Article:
Claims Dismissed

Judge Zipps dismissed several claims against Multnomah County and dismissed most of the defendants from the claims that survived. Sullivan's claim of excessive force against Multnomah County and supervising staff members; using force to conduct a strip search without giving Sullivan an opportunity to comply voluntarily; failing to intervene; failing to prescribe stronger pain medication; defamation and claims against individuals personally involved in making treatment decisions were all dismissed.

Zipps ruled that Sullivan failed to show that a reasonable jury could have concluded that a county policy or custom was the moving force behind his excessive force claim. For that reason she dismissed excessive force claims against Multnomah County and supervising MCSO staff members which leaves deputies Barker and Ingram as the only defendants in the Fourteenth Amendment excessive force case.

We are disturbed by Judge Zipps' ruling regarding the use of force to conduct a strip search without giving Sullivan the opportunity to comply voluntarily. Sullivan compares what happened to tackling a suspect on the street without warning just because you think he will probably resist. Such uses of force are typically considered excessive because suspects are entitled to the opportunity to comply with officers before force can reasonably be used. If an officer tells someone to get on the ground and they try to run that's one thing, but its another to just tackle someone because you think they will probably try to run if asked to get on the ground. Staff used force to take Sullivan to the floor and cut his clothes off using scissors without giving him the opportunity to voluntarily comply with the strip search. Usually when MCDC inmates are placed in disciplinary their cell door is closed, they are asked to strip naked, bend/caught, and pass their clothes through the food slot to receive their jumpsuit. Sullivan was simply taken to the ground and his clothes were cut off. We believe that Sullivan was entitled to the opportunity to cooperate with the strip search and had he been given the opportunity his arm would not have been broken. Sullivan had already stopped resisting before riding the elevator down to the disciplinary unit, so there was no way staff could have known whether or not he would have cooperated with the strip search. Judge Zipps ruled that deputies "were reasonably concerned at that point that Plaintiff was repeatedly not complying with orders and that allowing Plaintiff room to remove his own clothes could pose a threat." Zipps was unpersuaded by 9th Circuit precedent which makes it clear that any use of force to gain compliance with a non-existent order is excessive no matter how reasonable the concern that the inmate would not comply with an order if given the opportunity. See Furnace v. Sullivan, 705 F.3d 1021 (9th Cir. 2013), "Officers cannot justify force as necessary for gaining inmate compliance when inmates have been given no order with which to comply."

Zipps' decision not to apply Furnace to Sullivan's case torpedoed his failure to intervene claim. Sullivan claimed that other deputies had the opportunity to stop Barker and Ingram for using force to conduct a strip search without giving Sullivan an order to comply with. Had deputies intervened at that point his arm would not have been broken. By refusing to declare the strip search unlawful Judge Zipps could then argue that there was nothing other deputies could do to stop Barker from suddenly twisting Sullivan's arm to its breaking point.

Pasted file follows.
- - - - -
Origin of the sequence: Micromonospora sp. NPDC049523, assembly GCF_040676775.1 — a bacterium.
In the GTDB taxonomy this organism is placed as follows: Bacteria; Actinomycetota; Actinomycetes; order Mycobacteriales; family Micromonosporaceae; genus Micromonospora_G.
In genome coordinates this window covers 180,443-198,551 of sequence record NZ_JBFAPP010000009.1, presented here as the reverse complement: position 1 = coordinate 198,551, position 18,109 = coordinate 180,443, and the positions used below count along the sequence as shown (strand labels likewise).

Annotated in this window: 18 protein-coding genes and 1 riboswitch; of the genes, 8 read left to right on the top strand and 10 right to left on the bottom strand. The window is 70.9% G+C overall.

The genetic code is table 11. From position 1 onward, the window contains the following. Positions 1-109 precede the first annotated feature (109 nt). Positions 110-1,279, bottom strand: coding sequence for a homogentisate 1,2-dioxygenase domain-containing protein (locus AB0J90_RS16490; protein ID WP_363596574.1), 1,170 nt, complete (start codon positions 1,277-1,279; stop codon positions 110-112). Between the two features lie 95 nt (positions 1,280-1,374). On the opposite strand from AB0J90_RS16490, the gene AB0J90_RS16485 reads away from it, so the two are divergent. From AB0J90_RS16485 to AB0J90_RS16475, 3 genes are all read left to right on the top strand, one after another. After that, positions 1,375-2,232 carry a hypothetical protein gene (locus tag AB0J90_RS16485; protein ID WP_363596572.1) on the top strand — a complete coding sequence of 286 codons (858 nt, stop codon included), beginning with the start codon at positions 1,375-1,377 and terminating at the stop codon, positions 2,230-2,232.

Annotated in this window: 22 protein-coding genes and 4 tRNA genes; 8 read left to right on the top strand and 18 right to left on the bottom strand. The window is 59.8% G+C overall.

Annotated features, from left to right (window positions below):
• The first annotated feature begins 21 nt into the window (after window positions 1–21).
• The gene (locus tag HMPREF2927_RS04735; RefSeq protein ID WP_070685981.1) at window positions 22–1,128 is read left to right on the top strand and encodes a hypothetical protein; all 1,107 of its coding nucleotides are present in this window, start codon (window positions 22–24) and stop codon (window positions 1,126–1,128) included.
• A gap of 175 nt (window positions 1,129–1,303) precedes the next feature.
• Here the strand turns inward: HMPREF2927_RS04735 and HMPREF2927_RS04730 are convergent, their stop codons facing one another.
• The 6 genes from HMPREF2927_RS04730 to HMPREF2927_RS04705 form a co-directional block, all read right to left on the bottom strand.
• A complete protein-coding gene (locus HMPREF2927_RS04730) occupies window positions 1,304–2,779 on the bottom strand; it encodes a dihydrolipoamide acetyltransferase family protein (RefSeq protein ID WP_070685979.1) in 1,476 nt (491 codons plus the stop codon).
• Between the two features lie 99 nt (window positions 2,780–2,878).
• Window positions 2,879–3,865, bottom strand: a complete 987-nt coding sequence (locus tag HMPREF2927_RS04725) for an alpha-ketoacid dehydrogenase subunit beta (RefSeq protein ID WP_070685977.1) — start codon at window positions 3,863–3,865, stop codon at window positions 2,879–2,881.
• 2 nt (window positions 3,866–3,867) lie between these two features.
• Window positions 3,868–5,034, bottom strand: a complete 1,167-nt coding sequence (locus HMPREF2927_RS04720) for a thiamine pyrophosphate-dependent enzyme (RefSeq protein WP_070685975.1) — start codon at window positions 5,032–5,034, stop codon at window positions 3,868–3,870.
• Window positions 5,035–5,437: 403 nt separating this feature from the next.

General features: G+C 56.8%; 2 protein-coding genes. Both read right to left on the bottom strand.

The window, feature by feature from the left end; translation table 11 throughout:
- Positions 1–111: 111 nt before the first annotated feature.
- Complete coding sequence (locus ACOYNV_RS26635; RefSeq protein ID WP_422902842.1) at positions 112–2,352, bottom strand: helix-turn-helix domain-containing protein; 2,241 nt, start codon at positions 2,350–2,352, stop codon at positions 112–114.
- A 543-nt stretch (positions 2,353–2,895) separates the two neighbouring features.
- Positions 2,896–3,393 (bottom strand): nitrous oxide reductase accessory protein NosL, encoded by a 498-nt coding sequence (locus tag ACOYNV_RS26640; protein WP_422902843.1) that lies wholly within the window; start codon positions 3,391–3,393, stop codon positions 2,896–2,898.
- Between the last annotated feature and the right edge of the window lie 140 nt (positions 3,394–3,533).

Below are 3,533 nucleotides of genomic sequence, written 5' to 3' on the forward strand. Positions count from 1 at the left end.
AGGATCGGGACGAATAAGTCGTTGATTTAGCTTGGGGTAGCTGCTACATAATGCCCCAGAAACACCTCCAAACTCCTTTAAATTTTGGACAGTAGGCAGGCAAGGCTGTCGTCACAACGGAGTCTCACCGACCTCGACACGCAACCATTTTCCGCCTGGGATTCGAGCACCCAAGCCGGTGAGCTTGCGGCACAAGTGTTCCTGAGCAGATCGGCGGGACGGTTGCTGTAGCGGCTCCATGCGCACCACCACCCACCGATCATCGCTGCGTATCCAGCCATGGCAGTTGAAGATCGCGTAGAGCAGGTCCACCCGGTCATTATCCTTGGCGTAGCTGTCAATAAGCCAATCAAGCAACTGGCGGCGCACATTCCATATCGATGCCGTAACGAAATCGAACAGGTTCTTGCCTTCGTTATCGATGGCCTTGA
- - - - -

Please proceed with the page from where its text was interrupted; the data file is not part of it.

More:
When Sullivan returned to MCDC from the hospital he had with him a prescription for oxycodone every six hours. Jail staff immediately reduced that prescription to Norco three times a day because they don't allow inmates to receive anything stronger than Norco and pills are only passed out en-mass three times a day. Sullivan argued that this policy is deliberately indifferent to the serious medical needs of inmates whose pain management needs require stronger medication delivered more frequently. While it is true that Norco significantly reduced Sullivan's pain, we also believe that Sullivan should be given the opportunity to seek expert testimony as to what difference stronger medication taken more regularly would have made. Zipps is already giving him that opportunity with regards to the lack of a sarmiento brace even thought such braces do more to relieve pain than they do to help bones heal straight.

Finally, Judge Zipps dismissed all of Sullivan's defamation claims on the grounds that Sullivan failed to file them in a timely manner. Oregon state law has a 1 year statute of limitations on defamation claims which apparently cannot be circumvented by filing suit in federal court where statutes of limitations are typically longer. Even if Sullivan had filed his defamation claim on time it appears that Oregon state law has a loophole that grants immunity to law enforcement officers that make false statements in official reports. The immunity is due to statutory language saying that officials cannot be sued for defamation based on official statements they make as part of their duties and courts have upheld those laws citing the chilling effect that exposing officers to defamation liability would have. They have basically concluded that forcing officers to tell the truth at all times would be such a burden to the courts that society is better off letting them lie as they wish as long as those lies are not made under oath.

A total of 15 named defendants were dismissed from the suit entirely. Defendant Multnomah County Sheriff's Office was dismissed because they are a subdivision of Multnomah County so a suit against the county is the same as a suit against them. Sheriff Mike Reese was dismissed in his individual capacity but remains in his official capacity. The other defendants dismissed from the suit are Wendy Muth, Phil Hubert, Paul Simpson, Uwe Pemberton, Timothy Moore, Gary Glaze, Kurtiss Morrison, David Kovachevich, Erica Barker, Michael Seale, Brook Holter, Angelina Platas, and Halcyon Dodd.